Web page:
We are what we repeatedly do. Excellence, then, is not an act, but a habit. -Aristotle

Each moment is the perfect teacher to see if I am running from something because I'm afraid or running toward the thing that brings me closer to my truest self, even when all I see are the ways I need to grow. Each moment is the perfect teacher to show me, and it allows me to hear, words I use, the way I speak, the ways I behave. And each moment allows me to decide if I'm practicing what I expect from myself in that very moment or pretending it will magically happen someday when "things change".

Pema also says that people can spend their whole lives on a meditation cushion or in a yoga pose and never really live out their yoga. Or practice compassion, for themselves or others. Or really feel their fear. She said people can go through the motions of achieving enlightenment in very convincing ways, to themselves and others, and still be trapped in their habitual patterns of fear and ego. We all need to try and fail. But I've known many people who try and fail and quit, not seeing that success (in this case, enlightenment) comes from endless attempts at trying and failing.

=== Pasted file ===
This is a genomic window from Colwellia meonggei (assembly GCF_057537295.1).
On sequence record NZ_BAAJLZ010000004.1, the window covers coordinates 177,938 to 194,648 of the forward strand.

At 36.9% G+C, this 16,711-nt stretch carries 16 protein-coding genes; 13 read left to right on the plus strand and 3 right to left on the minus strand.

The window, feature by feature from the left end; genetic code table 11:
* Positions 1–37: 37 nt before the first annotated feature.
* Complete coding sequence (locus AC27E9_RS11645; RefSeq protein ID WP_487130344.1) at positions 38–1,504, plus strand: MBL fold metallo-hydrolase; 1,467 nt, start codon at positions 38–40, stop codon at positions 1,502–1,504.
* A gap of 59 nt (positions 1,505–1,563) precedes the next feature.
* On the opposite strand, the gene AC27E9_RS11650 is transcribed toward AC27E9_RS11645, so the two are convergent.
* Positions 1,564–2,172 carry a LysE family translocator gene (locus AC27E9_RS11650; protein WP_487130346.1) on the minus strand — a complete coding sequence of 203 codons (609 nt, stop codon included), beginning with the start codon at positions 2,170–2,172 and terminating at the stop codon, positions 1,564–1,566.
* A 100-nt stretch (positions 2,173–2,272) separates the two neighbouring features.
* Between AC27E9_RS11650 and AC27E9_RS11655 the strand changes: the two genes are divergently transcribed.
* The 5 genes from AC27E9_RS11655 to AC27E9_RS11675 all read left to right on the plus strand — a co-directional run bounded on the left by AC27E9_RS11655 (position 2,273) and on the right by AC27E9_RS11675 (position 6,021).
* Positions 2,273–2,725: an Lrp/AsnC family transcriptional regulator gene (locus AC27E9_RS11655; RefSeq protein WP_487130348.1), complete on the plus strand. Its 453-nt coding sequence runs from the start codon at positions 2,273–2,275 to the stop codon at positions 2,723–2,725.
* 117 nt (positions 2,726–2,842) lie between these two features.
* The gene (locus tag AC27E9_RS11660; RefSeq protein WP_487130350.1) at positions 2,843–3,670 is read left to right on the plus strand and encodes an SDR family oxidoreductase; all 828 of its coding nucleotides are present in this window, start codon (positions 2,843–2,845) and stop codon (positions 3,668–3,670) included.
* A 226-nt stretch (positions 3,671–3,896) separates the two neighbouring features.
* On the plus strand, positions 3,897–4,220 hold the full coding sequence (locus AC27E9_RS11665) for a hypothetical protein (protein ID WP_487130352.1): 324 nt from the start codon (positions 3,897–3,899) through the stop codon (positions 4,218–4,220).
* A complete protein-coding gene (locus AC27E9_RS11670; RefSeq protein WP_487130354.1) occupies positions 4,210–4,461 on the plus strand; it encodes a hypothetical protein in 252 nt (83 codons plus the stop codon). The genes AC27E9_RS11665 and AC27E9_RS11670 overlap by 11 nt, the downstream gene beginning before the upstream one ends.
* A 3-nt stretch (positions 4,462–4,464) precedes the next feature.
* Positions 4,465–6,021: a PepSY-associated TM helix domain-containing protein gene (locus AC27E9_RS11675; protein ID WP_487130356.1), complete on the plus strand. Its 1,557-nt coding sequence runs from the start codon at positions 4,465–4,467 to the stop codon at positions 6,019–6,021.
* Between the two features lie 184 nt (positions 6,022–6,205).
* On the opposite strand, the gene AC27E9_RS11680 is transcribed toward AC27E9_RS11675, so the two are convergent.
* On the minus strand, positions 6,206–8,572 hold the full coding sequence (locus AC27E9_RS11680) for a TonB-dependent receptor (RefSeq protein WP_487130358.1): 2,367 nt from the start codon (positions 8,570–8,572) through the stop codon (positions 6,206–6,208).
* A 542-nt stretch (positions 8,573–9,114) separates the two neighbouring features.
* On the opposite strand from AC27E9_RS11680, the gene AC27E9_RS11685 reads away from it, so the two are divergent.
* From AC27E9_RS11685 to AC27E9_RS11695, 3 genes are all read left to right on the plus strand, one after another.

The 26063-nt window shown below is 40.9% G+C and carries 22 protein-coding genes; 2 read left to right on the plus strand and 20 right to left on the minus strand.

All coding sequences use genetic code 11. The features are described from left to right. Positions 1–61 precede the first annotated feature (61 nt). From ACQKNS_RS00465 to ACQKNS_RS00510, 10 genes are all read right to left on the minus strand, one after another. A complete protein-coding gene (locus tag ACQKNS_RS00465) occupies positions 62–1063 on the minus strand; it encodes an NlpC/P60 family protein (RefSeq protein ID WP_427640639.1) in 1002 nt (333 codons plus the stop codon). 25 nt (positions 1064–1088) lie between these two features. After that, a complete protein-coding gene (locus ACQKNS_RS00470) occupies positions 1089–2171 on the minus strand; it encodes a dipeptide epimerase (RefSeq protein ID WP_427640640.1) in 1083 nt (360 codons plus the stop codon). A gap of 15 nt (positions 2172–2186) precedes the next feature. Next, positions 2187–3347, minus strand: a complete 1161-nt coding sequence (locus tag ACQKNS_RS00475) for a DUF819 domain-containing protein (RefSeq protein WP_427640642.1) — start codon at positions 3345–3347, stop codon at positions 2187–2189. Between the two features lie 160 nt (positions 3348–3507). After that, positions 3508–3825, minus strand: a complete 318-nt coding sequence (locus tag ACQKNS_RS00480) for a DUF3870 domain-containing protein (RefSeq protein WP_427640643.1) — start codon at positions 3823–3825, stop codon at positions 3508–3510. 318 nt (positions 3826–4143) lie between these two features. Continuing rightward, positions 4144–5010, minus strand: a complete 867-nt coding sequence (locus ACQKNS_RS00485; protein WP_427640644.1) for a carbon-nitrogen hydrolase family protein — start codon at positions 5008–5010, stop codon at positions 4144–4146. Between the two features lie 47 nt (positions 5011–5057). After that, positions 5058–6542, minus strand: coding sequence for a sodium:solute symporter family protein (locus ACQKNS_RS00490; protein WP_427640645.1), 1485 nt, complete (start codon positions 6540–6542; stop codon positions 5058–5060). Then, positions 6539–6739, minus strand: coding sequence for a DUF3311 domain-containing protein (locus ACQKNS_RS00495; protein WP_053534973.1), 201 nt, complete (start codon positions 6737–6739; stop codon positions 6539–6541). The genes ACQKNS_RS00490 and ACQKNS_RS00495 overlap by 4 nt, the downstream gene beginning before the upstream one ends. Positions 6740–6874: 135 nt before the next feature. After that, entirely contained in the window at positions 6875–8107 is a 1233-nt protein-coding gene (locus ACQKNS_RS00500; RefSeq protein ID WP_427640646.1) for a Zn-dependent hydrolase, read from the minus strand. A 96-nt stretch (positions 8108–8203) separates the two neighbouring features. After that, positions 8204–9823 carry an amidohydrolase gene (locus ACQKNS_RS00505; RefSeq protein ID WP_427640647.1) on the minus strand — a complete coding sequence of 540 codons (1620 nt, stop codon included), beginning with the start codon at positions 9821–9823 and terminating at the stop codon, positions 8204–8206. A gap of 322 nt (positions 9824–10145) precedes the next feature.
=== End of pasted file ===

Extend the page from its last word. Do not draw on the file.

I learned a long time ago not confuse people who are "doing" with people who are "being".

At this point in my pursuit of living as a bodhisattva (spiritual warrior), I have found a happy middle place. Definitely somewhere between knowing and being present with my fear and ego and not giving into it, too much. Somewhere between hearing myself say what I want and seeing myself either doing it or not doing it every moment of my life. Because that's where the work is. That's when it happens.

Having listened to and read Pema's teaching for the past 12 years and knowing many good, good people who can echo back those values to me, I feel closer and closer to being the person I want to be. And each moment is the perfect teacher, to show me where my work continues.